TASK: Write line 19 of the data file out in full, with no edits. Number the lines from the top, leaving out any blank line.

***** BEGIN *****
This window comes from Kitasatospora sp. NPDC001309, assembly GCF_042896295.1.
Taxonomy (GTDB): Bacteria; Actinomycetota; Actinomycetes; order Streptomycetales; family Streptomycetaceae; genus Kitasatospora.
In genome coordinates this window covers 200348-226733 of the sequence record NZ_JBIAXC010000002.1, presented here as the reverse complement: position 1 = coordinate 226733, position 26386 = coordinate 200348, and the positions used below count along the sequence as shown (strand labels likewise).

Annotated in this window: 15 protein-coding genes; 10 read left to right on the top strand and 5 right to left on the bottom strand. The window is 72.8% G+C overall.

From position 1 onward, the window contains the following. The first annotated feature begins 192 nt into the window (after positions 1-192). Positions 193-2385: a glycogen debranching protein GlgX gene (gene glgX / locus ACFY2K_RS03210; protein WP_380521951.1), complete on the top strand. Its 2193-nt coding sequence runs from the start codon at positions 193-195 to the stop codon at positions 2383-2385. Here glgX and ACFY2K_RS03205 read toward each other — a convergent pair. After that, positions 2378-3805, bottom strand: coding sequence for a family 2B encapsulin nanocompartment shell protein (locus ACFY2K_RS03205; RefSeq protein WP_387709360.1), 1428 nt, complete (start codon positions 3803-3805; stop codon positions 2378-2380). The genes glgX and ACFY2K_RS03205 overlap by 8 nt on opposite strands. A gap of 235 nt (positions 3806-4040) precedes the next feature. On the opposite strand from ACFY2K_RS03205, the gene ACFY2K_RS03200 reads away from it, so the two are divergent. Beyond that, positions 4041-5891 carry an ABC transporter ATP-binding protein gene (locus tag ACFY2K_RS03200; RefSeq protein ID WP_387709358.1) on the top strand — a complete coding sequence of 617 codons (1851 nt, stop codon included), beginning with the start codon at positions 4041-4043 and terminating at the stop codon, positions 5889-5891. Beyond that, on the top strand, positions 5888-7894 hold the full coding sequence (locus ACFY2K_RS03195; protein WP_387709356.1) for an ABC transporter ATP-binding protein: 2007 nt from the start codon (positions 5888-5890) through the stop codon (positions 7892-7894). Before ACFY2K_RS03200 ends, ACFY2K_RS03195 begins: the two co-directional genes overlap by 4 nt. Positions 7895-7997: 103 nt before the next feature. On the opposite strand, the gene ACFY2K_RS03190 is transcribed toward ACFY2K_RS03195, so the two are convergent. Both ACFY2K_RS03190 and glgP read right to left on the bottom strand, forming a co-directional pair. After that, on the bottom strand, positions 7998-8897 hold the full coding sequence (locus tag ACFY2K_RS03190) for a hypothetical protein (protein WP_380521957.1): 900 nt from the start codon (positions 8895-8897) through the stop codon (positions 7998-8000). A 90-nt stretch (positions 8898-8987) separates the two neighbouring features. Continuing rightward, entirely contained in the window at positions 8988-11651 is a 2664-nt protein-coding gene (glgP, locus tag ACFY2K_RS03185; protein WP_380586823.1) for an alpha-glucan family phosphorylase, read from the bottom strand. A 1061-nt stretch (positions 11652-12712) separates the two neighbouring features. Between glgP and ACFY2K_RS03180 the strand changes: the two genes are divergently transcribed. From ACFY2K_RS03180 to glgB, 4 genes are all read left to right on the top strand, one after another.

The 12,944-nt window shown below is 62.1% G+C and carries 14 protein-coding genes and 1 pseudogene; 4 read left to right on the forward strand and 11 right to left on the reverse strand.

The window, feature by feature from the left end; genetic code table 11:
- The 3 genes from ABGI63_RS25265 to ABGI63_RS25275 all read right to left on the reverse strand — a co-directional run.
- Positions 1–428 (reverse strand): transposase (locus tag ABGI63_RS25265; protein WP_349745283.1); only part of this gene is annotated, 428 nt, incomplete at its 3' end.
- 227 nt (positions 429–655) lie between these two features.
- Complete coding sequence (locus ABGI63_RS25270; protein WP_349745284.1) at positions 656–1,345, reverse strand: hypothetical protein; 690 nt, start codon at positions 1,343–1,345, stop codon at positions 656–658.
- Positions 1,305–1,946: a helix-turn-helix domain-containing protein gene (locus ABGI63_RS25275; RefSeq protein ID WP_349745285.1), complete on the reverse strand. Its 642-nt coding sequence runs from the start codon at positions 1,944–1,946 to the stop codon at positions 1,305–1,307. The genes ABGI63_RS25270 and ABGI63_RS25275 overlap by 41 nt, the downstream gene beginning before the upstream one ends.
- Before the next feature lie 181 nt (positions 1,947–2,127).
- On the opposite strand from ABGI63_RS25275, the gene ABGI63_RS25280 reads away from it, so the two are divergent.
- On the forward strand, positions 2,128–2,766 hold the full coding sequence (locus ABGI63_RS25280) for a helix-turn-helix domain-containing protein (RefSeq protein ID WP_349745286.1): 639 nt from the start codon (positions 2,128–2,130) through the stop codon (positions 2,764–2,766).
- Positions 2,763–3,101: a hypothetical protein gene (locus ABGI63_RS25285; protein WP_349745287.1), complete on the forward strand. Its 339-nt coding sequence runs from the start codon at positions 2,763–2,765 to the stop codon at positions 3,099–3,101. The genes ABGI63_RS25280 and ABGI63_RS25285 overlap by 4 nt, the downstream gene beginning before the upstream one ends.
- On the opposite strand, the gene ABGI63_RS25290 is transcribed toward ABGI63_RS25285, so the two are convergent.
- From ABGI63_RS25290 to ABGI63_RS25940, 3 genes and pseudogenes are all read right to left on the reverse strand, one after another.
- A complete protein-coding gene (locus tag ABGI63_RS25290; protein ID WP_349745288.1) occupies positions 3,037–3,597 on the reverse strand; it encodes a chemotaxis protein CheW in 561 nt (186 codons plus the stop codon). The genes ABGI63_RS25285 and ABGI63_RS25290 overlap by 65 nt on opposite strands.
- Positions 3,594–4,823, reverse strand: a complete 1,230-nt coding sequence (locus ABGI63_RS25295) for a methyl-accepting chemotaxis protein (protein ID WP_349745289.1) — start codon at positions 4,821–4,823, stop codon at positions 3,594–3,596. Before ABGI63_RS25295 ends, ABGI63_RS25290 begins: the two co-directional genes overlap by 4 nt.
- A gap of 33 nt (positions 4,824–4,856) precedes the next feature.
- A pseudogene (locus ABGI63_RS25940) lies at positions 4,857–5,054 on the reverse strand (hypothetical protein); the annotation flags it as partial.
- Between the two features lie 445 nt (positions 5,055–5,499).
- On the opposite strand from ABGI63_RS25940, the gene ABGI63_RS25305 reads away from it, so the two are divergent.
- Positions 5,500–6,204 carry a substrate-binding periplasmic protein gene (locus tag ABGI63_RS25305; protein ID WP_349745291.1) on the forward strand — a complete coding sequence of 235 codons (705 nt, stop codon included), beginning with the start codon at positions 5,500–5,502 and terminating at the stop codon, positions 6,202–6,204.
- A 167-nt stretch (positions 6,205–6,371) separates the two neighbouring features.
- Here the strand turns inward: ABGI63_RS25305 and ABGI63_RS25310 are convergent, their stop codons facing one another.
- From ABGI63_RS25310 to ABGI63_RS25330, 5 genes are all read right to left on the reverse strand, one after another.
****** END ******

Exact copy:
- A complete protein-coding gene (locus tag ABGI63_RS25290; protein ID WP_349745288.1) occupies positions 3,037–3,597 on the reverse strand; it encodes a chemotaxis protein CheW in 561 nt (186 codons plus the stop codon). The genes ABGI63_RS25285 and ABGI63_RS25290 overlap by 65 nt on opposite strands.